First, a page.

The Texas appellate court reasoned that the Trust Code “generally provides for jury trials,” relying on Section 115.012 of the Rules of Civil Procedure. The Texas Supreme Court disagreed:
Nothing in the text of Section 115.012 can be understood to establish a jury right. Section 115.012 simply states that actions brought under the Trust Code are controlled by the ordinary procedures for civil actions. The court of appeals correctly noted that the rules articulate procedures for requesting a jury. See TEX. R. CIV P. 216 (titled “Request and Fee for Jury Trial”). But as we have explained, these procedural requirements are “prerequisites to a jury trial, not guarantees of one.” In re Prudential Ins. Co. of Am., 148 S.W.3d 124, 130 (Tex. 2004). Such rules merely reflect that a jury right in a civil case is “not self-executing” and that a litigant must take certain steps “to invoke and perfect” his jury right. Sunwest Reliance Acquisitions Grp., Inc. v. Provident Nat’l Assurance Co., 875 S.W.2d 385, 387 (Tex. App.—Dallas 1993, no writ). They presume that the litigant has a jury right to invoke in the first place.
The Trust Code’s incorporation of the Rules of Civil Procedure cannot be construed to create a jury right where one does not already exist. The procedures established by those rules are “not meant to alter the parties’ . . . right to a jury trial.” Sw. Refin. Co. v. Bernal, 22 S.W.3d 425, 437 (Tex. 2000) (discussing TEX. R. CIV. P. 42); see also TEX. R. CIV. P. 815 (“These rules shall not be construed to enlarge or diminish any substantive rights or obligations of any parties to any civil action.”). In short, no right to a jury trial in a judicial trust-modification proceeding was created by Trust Code Section 112.054, Trust Code Section 115.012, or the Texas Rules of Civil Procedure, whether they are viewed alone or in combination.
Constitutional Questions Remain As To The Right To a Jury Trial
The Judiciary Article, Article V of the Texas Constitution, provides:
In the trial of all causes in the District Courts, the plaintiff or defendant shall, upon application made in open court, have the right of trial by jury; but no jury shall be empaneled in any civil case unless demanded by a party to the case, and a jury fee be paid by the party demanding a jury, for such sum, and with such exceptions as may be prescribed by the Legislature.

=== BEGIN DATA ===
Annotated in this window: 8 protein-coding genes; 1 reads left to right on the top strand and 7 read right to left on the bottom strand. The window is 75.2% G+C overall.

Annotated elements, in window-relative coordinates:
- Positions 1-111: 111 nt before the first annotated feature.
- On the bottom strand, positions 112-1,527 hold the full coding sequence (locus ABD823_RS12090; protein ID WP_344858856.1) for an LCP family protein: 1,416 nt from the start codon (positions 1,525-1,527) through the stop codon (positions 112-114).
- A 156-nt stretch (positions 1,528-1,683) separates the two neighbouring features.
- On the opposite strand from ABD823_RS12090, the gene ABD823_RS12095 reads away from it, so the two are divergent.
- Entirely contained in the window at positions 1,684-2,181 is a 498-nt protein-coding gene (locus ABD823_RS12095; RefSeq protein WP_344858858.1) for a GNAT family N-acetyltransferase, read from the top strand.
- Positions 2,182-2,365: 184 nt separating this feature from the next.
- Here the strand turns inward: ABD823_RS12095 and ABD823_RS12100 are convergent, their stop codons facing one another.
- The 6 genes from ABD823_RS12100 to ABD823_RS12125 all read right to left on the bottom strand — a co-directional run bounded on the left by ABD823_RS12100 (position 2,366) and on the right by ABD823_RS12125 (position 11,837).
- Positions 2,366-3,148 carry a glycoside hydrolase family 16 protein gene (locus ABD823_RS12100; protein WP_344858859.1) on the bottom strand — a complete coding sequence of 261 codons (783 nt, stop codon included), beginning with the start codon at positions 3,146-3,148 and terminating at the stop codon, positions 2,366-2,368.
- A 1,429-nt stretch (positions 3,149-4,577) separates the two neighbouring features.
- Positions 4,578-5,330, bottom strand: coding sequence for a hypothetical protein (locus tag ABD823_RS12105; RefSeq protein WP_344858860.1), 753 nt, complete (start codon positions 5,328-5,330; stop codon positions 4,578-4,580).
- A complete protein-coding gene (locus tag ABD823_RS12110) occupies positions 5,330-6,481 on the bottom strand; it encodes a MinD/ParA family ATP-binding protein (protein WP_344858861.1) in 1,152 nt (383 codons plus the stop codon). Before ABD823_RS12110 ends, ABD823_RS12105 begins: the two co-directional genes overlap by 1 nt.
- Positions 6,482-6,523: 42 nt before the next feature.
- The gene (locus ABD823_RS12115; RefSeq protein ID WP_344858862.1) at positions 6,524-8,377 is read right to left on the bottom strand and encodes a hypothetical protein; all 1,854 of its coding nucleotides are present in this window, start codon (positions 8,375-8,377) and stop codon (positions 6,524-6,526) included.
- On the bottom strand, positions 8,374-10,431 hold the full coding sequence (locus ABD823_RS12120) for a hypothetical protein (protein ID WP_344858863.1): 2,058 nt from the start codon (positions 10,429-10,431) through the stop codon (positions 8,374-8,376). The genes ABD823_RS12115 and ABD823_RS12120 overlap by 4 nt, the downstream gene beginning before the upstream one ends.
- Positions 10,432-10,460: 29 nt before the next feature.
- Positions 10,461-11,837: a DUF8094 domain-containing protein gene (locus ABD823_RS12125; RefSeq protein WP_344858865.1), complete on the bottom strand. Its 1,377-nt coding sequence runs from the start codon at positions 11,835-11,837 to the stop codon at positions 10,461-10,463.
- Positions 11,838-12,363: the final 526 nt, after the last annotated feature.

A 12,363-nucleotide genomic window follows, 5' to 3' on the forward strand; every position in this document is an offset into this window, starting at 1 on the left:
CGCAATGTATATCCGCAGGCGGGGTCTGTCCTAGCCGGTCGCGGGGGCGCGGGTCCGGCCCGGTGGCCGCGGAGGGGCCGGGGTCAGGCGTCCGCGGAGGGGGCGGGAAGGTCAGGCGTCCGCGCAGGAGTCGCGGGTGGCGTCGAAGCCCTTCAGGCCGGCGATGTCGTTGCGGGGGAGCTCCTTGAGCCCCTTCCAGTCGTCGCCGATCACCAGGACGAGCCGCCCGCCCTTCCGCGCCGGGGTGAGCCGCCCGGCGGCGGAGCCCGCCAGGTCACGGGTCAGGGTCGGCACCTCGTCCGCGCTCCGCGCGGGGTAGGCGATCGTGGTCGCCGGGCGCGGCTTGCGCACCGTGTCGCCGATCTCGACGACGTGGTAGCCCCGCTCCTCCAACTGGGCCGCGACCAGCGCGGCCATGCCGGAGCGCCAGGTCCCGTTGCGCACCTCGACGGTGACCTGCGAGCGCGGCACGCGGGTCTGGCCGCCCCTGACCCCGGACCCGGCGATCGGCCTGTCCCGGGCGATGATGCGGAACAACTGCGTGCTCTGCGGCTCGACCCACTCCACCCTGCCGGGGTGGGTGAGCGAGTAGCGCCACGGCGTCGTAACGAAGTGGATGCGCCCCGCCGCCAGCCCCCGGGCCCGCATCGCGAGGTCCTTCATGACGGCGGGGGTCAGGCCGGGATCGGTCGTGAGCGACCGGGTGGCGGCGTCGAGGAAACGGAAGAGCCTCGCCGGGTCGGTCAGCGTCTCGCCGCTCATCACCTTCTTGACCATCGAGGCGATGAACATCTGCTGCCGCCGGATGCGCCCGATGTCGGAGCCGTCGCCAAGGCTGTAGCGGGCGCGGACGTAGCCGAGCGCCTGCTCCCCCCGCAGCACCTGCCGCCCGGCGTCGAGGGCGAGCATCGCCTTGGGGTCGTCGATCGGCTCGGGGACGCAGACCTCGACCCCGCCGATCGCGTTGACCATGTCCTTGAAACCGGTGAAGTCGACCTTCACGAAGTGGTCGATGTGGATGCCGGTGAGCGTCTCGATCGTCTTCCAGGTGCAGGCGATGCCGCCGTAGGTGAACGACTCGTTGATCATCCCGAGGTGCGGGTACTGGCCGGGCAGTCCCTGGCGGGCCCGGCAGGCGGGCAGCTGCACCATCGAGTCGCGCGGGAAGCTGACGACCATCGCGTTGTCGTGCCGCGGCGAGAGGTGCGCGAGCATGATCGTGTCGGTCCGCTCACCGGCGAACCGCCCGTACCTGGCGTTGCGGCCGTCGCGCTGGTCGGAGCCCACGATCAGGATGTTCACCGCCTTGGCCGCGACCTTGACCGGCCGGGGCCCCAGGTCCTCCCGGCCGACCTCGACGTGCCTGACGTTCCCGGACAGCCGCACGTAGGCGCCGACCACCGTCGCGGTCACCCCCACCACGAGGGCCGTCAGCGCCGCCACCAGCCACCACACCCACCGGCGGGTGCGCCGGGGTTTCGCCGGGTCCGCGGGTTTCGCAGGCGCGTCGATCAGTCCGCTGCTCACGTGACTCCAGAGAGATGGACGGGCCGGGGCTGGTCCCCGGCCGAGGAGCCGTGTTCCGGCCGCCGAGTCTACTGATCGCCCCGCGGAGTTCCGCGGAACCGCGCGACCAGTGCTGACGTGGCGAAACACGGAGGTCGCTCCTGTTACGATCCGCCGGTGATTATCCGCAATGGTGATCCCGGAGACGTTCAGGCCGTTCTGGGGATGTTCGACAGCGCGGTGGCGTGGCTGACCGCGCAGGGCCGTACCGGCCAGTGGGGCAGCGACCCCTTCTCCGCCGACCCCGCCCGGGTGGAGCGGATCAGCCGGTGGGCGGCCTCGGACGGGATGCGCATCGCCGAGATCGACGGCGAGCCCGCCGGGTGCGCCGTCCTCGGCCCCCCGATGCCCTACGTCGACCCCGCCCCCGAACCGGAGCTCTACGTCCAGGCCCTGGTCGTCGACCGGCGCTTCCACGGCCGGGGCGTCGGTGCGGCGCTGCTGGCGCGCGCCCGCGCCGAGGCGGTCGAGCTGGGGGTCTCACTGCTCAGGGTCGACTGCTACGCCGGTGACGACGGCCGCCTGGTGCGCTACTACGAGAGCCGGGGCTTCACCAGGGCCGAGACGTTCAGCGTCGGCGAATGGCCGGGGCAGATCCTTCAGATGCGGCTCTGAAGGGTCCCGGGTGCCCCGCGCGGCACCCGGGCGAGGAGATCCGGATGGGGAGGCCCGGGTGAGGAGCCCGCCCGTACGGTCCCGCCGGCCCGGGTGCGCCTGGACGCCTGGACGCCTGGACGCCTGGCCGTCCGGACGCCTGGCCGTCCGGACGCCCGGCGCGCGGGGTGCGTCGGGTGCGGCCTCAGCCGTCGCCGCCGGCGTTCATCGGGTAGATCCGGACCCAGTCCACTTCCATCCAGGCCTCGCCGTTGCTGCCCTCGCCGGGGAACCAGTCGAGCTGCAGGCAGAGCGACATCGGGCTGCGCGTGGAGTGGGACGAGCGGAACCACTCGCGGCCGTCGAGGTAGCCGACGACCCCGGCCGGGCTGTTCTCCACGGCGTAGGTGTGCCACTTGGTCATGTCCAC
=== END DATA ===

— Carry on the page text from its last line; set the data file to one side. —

Texas courts have held for more than a century that the Judiciary Article’s broad language does not embrace every court proceeding. No precise test exists for determining when a proceeding falls outside of the Judiciary Article’s scope. Instead, resolution of the question has been on a case-by-case basis.
Petitioners raise multiple theories about why a judicial trust modification proceeding falls outside the Judiciary Article. Richard responds that, as he argued in the Texas court of appeals, a judicial trust modification action is a “cause” within the meaning of the Judiciary Article, and therefore a right to a jury trial exists.
The Texas Supreme Court declined to address the constitutional arguments, but remanded to the court of appeals to address the arguments, stating:
The court of appeals confronted none of these constitutional arguments, which were first presented on rehearing. By that time, the court of appeals had concluded that the Trust Code’s incorporation of the Rules of Civil Procedure conferred a right to a jury trial. That holding made in-depth treatment of the constitutional arguments unnecessary. Our holding today, however, changes that. The question is whether these novel and difficult questions on an issue of great importance should be addressed by this Court in the first instance. G.T. Leach Builders, 458 S.W.3d at 519 (explaining that this Court’s decision to address asserted error arising from the court of appeals’ judgment is “discretionary” and informed by prudential considerations)….
Following our preferred practice, we remand the case to the court of appeals to address petitioners’ constitutional arguments in the first instance. And we echo the concurrence’s view that amici input could greatly aid the court of appeals’ decisional process.
Standby for more decisions involving the Poe Trust.